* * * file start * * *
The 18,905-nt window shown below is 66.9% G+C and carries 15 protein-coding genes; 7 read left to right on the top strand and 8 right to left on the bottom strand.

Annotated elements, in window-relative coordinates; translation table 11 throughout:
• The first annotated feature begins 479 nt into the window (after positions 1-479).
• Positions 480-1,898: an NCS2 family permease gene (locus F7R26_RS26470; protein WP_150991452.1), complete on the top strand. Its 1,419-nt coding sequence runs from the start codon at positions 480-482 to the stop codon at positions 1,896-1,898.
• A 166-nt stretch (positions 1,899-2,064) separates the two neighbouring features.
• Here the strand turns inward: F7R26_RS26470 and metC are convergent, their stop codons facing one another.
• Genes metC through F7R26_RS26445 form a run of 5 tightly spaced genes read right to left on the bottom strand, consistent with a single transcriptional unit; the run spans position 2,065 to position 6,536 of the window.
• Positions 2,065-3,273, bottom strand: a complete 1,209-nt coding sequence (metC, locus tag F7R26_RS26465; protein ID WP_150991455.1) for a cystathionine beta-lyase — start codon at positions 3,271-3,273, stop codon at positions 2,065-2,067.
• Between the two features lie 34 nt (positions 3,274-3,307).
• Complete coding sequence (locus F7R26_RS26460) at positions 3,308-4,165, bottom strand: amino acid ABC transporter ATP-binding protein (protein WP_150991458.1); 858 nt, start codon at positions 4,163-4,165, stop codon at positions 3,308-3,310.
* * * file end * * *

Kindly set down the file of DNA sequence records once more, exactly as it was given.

The 18,905-nt window shown below is 66.9% G+C and carries 15 protein-coding genes; 7 read left to right on the top strand and 8 right to left on the bottom strand.

Annotated elements, in window-relative coordinates; translation table 11 throughout:
• The first annotated feature begins 479 nt into the window (after positions 1-479).
• Positions 480-1,898: an NCS2 family permease gene (locus F7R26_RS26470; protein WP_150991452.1), complete on the top strand. Its 1,419-nt coding sequence runs from the start codon at positions 480-482 to the stop codon at positions 1,896-1,898.
• A 166-nt stretch (positions 1,899-2,064) separates the two neighbouring features.
• Here the strand turns inward: F7R26_RS26470 and metC are convergent, their stop codons facing one another.
• Genes metC through F7R26_RS26445 form a run of 5 tightly spaced genes read right to left on the bottom strand, consistent with a single transcriptional unit; the run spans position 2,065 to position 6,536 of the window.
• Positions 2,065-3,273, bottom strand: a complete 1,209-nt coding sequence (metC, locus tag F7R26_RS26465; protein ID WP_150991455.1) for a cystathionine beta-lyase — start codon at positions 3,271-3,273, stop codon at positions 2,065-2,067.
• Between the two features lie 34 nt (positions 3,274-3,307).
• Complete coding sequence (locus F7R26_RS26460) at positions 3,308-4,165, bottom strand: amino acid ABC transporter ATP-binding protein (protein WP_150991458.1); 858 nt, start codon at positions 4,163-4,165, stop codon at positions 3,308-3,310.